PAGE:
(19-08-2013 06:19 PM)Hafnof Wrote:  I think it's fair to call out our so-called left and our so-called right major political parties and claim that their so-called major differences to each other are relatively minor in practice. I don't think it's fair to say that all political systems are equivalently good or that all economic systems are equivalently good.
I'm asking whether or not certain ideologies have justification (not irrational, arbitrary, circular, etc).
I've mentioned theism as analogy, multiple times. Faith, in my view, isn't good enough to make decisions and/or have ideas, applied
You mentioned theocracy as an example. That would be including religion. You wouldn't have the opposition, if it weren't for the sham of religious ideology and thus theocratic ideology, which has no basis.

If you accept that there are objective criteria by which different ideologies can be assessed (for example, based on the criteria of individual happiness or wealth within the population) then presumably you must accept that there is a basis for objective justified acceptance of one over the other. Even if our information is so incomplete as to be unable to reasonably distinguish between a number of possible alternatives it seems we can safely rule out at least some ideologies as being best practice.

... or would you claim that there is no objective basis for comparing ideologies at all? How would you back up that claim?

Give me your argument in the form of a published paper, and then we can start to talk.
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21-08-2013, 05:31 PM
RE: Differences in political views.
(21-08-2013 02:25 PM)PoolBoyG Wrote:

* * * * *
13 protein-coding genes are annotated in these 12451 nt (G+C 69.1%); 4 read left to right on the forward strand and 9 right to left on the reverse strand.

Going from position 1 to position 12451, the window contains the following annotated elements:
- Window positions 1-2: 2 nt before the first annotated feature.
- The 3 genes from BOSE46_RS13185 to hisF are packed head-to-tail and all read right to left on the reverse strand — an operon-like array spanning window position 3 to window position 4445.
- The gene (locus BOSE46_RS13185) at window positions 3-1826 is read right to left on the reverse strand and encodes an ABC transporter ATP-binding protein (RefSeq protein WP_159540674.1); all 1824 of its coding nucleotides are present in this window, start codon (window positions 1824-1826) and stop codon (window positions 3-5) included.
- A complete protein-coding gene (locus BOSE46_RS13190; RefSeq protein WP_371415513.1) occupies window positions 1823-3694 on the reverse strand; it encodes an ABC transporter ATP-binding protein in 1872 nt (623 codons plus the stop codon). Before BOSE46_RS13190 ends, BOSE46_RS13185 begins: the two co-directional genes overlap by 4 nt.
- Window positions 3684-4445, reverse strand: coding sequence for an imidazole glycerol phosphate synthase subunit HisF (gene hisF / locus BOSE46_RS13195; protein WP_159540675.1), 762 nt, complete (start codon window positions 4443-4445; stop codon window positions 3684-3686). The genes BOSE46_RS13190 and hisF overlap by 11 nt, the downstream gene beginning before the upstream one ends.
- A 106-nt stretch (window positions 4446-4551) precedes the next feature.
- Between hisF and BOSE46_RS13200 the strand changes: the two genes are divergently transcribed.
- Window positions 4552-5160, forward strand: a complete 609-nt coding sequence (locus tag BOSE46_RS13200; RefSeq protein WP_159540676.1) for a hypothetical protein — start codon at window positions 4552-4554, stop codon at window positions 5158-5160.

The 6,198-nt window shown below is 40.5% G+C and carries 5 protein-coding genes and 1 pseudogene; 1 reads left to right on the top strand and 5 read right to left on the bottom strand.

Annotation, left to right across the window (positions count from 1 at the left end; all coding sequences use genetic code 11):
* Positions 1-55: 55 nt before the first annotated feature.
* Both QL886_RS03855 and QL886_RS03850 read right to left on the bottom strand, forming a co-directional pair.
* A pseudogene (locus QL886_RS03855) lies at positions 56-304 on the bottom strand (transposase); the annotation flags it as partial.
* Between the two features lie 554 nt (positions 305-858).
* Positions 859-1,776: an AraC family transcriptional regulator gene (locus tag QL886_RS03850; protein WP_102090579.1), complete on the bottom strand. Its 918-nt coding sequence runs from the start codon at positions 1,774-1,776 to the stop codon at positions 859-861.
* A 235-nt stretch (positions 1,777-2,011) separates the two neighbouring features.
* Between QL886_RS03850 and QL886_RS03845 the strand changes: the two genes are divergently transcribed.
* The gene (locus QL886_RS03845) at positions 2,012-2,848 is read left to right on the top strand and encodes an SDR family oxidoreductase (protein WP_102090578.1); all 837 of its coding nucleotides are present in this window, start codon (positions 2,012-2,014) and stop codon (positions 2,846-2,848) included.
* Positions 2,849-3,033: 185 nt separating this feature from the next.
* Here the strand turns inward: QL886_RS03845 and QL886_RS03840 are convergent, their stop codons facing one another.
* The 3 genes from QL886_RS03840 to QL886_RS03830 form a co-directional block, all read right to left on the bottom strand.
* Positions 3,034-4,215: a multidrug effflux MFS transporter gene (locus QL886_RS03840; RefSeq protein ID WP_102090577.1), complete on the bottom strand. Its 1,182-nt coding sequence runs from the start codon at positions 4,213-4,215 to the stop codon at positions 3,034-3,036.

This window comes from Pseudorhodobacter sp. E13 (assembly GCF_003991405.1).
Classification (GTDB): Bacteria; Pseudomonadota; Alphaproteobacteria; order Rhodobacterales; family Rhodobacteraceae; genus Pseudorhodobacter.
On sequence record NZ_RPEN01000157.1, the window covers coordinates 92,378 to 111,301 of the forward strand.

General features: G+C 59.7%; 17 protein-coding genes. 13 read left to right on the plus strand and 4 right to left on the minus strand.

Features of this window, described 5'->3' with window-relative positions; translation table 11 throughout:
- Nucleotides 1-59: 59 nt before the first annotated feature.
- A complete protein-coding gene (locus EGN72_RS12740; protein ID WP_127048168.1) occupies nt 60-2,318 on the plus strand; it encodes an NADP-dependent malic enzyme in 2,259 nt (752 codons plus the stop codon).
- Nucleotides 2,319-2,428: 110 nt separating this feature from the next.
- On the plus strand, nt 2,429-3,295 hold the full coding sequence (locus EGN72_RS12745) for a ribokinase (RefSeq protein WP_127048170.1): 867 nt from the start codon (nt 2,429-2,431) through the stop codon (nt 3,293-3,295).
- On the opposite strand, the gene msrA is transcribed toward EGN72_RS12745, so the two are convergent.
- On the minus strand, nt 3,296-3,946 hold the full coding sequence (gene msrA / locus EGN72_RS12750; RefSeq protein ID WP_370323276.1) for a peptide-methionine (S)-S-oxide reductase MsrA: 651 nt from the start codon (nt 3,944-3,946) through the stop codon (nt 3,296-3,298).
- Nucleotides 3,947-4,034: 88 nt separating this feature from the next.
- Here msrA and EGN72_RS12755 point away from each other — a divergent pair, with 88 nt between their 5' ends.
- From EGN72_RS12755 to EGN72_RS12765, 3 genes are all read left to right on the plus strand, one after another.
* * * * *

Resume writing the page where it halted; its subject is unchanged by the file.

(21-08-2013 12:59 PM)Paranoidsam Wrote:  The real danger of these kinds of political labels is "group thinking"... I think us atheists generally regard ourselves as "free thinkers", we don't chain ourselves to one particular ideology.

"us Atheists"?

Anyone else see the irony of warning against group labels and then using atheism as a group label?

You can find atheists who are more inline with some religious people than with other atheists. For good or worse.

Atheism tells you nothing about the person other than if they believe in god(s). Doesn't mean they're skeptical, or secular, or ethical, etc.

And what's this about chaining yourself? I'd be glad to chain myself to any label that represents rational and ethical living.

Your reading too much into the word "us"... most atheists tend to regard themselves as free thinkers, at least all the ones I know do. The fact is, whatever kind of atheist you are... you're an atheist. It's just an adjective, not a clique or group label...

Shit, piss, fuck, cunt, cocksucker, motherfucker, tits... - George Carlin.
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21-08-2013, 05:49 PM
RE: Differences in political views.
(21-08-2013 05:21 PM)Hafnof Wrote:  If you accept that there are objective criteria by which different ideologies can be assessed (for example, based on the criteria of individual happiness or wealth within the population) then presumably you must accept that there is a basis for objective justified acceptance of one over the other. Even if our information is so incomplete as to be unable to reasonably distinguish between a number of possible alternatives it seems we can safely rule out at least some ideologies as being best practice.

... or would you claim that there is no objective basis for comparing ideologies at all? How would you back up that claim?

I'm not questioning of comparison, necessarily.

If a man, for a hypothetical example, proposed a women ought to, on demand, be his slave, provide sexual favors, cook, clean, have children and take care of them, not leave the house, not speak unless spoken to, etc., and it were to be assumed that increased her wealth and happiness, by giving her a place in society, providing her with clothing, providing housing, providing family, providing healthcare, providing food and water, providing luxuries, etc., maybe which could be assumed would not take place otherwise, would the latter described criteria be said to then justify the ideology of, let's just call it, sexism, for the lack of a better term?

Obviously, like atheism to religion, the existence of that ideology would provide for, what could be, the necessity of an ideology in opposing ideology, regardless of the justification, be it ignorance or the greed for domination.